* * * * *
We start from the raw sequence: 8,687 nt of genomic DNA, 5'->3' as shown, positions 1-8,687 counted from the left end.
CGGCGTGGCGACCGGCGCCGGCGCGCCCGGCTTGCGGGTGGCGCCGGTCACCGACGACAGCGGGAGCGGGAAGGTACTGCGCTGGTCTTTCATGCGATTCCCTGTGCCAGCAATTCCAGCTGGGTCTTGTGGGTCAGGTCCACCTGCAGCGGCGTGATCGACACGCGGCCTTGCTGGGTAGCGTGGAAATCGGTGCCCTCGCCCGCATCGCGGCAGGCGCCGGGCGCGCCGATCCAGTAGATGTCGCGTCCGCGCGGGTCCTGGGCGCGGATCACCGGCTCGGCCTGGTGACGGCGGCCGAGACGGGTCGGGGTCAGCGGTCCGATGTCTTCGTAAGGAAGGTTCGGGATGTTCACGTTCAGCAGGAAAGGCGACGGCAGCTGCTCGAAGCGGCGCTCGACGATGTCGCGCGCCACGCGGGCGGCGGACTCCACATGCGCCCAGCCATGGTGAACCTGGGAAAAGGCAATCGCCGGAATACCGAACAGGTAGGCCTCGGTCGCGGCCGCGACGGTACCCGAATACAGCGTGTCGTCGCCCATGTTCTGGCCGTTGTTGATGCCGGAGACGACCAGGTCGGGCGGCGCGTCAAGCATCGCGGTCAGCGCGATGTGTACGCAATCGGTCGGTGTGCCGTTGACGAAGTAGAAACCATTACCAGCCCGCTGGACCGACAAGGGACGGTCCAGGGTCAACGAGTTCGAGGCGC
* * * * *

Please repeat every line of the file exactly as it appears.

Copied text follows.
We start from the raw sequence: 8,687 nt of genomic DNA, 5'->3' as shown, positions 1-8,687 counted from the left end.
CGGCGTGGCGACCGGCGCCGGCGCGCCCGGCTTGCGGGTGGCGCCGGTCACCGACGACAGCGGGAGCGGGAAGGTACTGCGCTGGTCTTTCATGCGATTCCCTGTGCCAGCAATTCCAGCTGGGTCTTGTGGGTCAGGTCCACCTGCAGCGGCGTGATCGACACGCGGCCTTGCTGGGTAGCGTGGAAATCGGTGCCCTCGCCCGCATCGCGGCAGGCGCCGGGCGCGCCGATCCAGTAGATGTCGCGTCCGCGCGGGTCCTGGGCGCGGATCACCGGCTCGGCCTGGTGACGGCGGCCGAGACGGGTCGGGGTCAGCGGTCCGATGTCTTCGTAAGGAAGGTTCGGGATGTTCACGTTCAGCAGGAAAGGCGACGGCAGCTGCTCGAAGCGGCGCTCGACGATGTCGCGCGCCACGCGGGCGGCGGACTCCACATGCGCCCAGCCATGGTGAACCTGGGAAAAGGCAATCGCCGGAATACCGAACAGGTAGGCCTCGGTCGCGGCCGCGACGGTACCCGAATACAGCGTGTCGTCGCCCATGTTCTGGCCGTTGTTGATGCCGGAGACGACCAGGTCGGGCGGCGCGTCAAGCATCGCGGTCAGCGCGATGTGTACGCAATCGGTCGGTGTGCCGTTGACGAAGTAGAAACCATTACCAGCCCGCTGGACCGACAAGGGACGGTCCAGGGTCAACGAGTTCGAGGCGC